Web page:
ISSN 1470-3947 (print) | ISSN 1479-6848 (online)

Endocrine Abstracts (2002) 3 P182

Magnetic resonance perfusion enables assessment of blood supply to pituitary gland

HE Turner1, P Jezzard2, JC Levy3, PM Matthews2, JAH Wass1 & JV Byrne4

1Department of Endocrinology, Radcliffe Infirmary, Oxford, UK; 2Centre for Functional Magnetic Imaging, Oxford, UK; 3Department of Diabetes, Radcliffe Infirmary, Oxford, UK; 4Department of Radiology, Radcliffe Infirmary, Oxford, UK

Background: Over 90% of the blood supply to the adenohypophysis arises from hypothalamic portal vessels, in contrast to the systemic blood supply to the posterior lobe. A pre-existing, or tumour stimulated direct (non-portal) blood supply has been suggested as a possible pathogenic mechanism for prolactinoma development.

Methods: 6 patients (3 microprolactinomas (mic), and 3 macroprolactinomas (mac)), and one control subject were imaged using a 3T magnet and intravenous gadolinium contrast. Sagittal imaging was performed, using a 2D inversion recovery turbo flash sequence, matrix 128x128, slice thickness of 6 mm, repeated every 30ms. Blood flow to each quadrant of the sagitally imaged pituitary (anterior (A), upper (U), lower (L) and posterior (P)), was assessed by comparing half-life (Tc) to contrast enhancement plateau.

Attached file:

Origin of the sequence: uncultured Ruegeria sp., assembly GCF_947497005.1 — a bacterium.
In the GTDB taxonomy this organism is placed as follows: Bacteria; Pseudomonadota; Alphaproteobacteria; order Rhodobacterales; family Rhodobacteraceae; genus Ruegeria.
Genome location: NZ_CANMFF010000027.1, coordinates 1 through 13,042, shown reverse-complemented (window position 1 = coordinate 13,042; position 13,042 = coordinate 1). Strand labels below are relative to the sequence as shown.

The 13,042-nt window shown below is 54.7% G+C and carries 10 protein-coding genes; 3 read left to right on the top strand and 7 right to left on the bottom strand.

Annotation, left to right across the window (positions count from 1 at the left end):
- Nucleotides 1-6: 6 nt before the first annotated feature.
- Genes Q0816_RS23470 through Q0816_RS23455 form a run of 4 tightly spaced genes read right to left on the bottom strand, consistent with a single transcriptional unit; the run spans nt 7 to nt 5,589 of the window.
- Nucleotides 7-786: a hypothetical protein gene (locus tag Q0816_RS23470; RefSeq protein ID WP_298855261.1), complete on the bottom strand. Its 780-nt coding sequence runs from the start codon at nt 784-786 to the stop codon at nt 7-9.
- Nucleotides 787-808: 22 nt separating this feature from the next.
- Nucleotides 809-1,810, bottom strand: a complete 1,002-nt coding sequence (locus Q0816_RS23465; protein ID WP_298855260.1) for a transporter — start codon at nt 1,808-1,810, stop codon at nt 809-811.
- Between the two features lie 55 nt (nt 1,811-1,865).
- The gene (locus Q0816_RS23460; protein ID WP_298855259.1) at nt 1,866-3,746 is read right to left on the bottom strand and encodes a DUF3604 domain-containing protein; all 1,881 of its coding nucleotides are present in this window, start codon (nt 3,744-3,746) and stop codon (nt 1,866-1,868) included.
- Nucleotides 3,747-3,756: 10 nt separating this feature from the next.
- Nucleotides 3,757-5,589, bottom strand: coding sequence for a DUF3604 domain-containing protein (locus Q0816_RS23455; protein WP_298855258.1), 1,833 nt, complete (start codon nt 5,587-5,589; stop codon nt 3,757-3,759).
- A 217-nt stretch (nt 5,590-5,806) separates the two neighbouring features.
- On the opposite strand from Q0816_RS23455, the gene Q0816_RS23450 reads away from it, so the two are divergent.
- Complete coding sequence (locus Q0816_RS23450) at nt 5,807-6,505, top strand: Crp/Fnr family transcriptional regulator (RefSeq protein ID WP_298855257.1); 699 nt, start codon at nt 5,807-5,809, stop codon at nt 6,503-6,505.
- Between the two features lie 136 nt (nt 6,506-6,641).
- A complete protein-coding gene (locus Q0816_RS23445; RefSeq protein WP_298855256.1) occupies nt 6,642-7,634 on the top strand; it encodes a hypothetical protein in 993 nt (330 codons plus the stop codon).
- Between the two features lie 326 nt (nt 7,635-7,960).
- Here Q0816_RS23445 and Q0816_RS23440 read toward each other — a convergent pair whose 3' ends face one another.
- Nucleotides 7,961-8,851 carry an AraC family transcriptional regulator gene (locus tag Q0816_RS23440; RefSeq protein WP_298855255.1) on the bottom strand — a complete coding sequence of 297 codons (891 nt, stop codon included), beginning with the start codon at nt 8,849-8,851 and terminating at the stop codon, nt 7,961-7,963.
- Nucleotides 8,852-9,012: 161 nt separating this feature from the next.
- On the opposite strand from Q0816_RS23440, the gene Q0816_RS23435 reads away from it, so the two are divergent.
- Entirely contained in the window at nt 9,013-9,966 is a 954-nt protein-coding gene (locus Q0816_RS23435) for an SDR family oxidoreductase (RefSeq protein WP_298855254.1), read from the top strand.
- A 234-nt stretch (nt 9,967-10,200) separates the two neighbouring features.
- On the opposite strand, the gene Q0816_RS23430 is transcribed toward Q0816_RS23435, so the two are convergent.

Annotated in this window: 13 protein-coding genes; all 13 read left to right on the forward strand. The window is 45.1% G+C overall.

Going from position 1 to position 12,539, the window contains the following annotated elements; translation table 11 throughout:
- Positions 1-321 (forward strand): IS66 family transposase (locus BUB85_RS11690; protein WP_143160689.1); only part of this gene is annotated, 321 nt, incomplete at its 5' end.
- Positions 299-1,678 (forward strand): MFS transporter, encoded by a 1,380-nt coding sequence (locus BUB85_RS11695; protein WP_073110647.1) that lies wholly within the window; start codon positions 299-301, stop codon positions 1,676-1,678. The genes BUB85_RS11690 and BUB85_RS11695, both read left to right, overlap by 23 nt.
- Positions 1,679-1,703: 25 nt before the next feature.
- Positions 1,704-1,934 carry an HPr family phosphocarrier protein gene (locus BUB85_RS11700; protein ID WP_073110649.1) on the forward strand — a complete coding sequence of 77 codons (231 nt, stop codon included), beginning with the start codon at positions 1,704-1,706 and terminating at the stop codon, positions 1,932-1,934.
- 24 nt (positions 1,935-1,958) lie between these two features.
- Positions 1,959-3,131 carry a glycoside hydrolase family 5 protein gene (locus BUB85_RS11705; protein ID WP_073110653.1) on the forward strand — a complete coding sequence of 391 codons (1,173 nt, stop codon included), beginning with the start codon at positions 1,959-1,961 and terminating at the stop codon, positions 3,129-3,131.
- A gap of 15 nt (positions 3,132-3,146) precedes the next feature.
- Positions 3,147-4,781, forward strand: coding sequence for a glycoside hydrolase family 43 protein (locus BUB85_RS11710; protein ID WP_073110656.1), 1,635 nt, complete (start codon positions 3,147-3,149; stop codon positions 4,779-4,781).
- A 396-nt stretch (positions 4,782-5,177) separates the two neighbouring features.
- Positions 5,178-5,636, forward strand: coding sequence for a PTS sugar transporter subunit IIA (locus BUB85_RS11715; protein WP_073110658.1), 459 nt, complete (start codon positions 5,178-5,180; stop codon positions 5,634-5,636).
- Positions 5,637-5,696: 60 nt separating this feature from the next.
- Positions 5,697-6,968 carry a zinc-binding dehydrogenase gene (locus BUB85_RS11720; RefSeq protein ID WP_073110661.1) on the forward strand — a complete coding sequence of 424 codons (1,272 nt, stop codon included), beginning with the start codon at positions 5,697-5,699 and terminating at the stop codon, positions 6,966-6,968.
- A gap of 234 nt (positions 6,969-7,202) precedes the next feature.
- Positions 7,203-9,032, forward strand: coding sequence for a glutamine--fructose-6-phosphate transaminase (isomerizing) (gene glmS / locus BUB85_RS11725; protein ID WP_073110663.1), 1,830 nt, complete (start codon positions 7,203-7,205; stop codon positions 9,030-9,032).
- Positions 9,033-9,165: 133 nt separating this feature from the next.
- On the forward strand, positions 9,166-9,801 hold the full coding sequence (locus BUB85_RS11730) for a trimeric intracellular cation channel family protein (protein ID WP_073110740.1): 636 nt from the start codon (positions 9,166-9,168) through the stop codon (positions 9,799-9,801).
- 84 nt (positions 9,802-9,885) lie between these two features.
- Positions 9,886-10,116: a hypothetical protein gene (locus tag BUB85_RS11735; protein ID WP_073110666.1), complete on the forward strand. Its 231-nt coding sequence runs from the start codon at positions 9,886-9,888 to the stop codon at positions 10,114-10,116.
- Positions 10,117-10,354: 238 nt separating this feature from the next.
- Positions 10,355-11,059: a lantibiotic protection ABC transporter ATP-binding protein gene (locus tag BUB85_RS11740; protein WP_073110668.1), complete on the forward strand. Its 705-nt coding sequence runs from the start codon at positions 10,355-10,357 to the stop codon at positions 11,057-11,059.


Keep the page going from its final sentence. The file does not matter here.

Results: Tc/ms (mean, [1SD]) was significantly shorter for the posterior lobe, and the quadrants enhanced consistently in the order P (136 [58-319]), U (158 [52-480]), A (354 [149-842]), L (529 [222-1260]), p=3 x 10-9. Comparing mac and mic, there was no difference between Tc of the posterior lobe (Tc=232 and 110, p=0.08), but the anterior lobe of mac enhanced significantly more slowly than mic (Tc=1088 and 221, p=0.004).

Conclusion: In all patients enhancement of the posterior lobe occurs more rapidly than the anterior, consistent with a systemic supply to the posterior lobe. The pattern of pituitary vascular perfusion does not alter between tumour types; however, a slower enhancement of the anterior lobe in macroprolactinomas does not support the hypothesis of a direct systemic blood supply to macroadenomas.

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